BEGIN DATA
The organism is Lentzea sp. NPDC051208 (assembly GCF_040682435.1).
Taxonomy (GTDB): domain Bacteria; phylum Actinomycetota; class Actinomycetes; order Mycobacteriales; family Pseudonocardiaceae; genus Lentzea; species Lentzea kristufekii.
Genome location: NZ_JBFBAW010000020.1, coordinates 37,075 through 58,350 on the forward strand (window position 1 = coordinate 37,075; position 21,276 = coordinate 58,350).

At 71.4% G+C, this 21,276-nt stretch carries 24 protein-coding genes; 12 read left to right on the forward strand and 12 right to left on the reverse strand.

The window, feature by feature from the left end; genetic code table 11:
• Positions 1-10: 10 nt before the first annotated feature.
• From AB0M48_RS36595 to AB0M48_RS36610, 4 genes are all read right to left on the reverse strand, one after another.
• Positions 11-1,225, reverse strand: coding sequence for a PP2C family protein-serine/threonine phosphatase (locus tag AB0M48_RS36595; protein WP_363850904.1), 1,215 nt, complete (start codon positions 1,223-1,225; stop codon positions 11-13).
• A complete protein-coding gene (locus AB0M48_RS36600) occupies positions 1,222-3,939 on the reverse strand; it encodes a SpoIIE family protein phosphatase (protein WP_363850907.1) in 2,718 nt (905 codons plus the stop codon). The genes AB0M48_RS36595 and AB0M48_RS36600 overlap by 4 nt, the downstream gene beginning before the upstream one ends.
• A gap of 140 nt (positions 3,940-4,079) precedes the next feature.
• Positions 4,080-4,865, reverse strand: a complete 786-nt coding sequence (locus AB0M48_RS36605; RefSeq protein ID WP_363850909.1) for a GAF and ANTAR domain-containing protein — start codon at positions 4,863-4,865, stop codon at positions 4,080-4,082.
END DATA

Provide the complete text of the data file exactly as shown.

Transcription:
The organism is Lentzea sp. NPDC051208 (assembly GCF_040682435.1).
Taxonomy (GTDB): domain Bacteria; phylum Actinomycetota; class Actinomycetes; order Mycobacteriales; family Pseudonocardiaceae; genus Lentzea; species Lentzea kristufekii.
Genome location: NZ_JBFBAW010000020.1, coordinates 37,075 through 58,350 on the forward strand (window position 1 = coordinate 37,075; position 21,276 = coordinate 58,350).

At 71.4% G+C, this 21,276-nt stretch carries 24 protein-coding genes; 12 read left to right on the forward strand and 12 right to left on the reverse strand.

The window, feature by feature from the left end; genetic code table 11:
• Positions 1-10: 10 nt before the first annotated feature.
• From AB0M48_RS36595 to AB0M48_RS36610, 4 genes are all read right to left on the reverse strand, one after another.
• Positions 11-1,225, reverse strand: coding sequence for a PP2C family protein-serine/threonine phosphatase (locus tag AB0M48_RS36595; protein WP_363850904.1), 1,215 nt, complete (start codon positions 1,223-1,225; stop codon positions 11-13).
• A complete protein-coding gene (locus AB0M48_RS36600) occupies positions 1,222-3,939 on the reverse strand; it encodes a SpoIIE family protein phosphatase (protein WP_363850907.1) in 2,718 nt (905 codons plus the stop codon). The genes AB0M48_RS36595 and AB0M48_RS36600 overlap by 4 nt, the downstream gene beginning before the upstream one ends.
• A gap of 140 nt (positions 3,940-4,079) precedes the next feature.
• Positions 4,080-4,865, reverse strand: a complete 786-nt coding sequence (locus AB0M48_RS36605; RefSeq protein ID WP_363850909.1) for a GAF and ANTAR domain-containing protein — start codon at positions 4,863-4,865, stop codon at positions 4,080-4,082.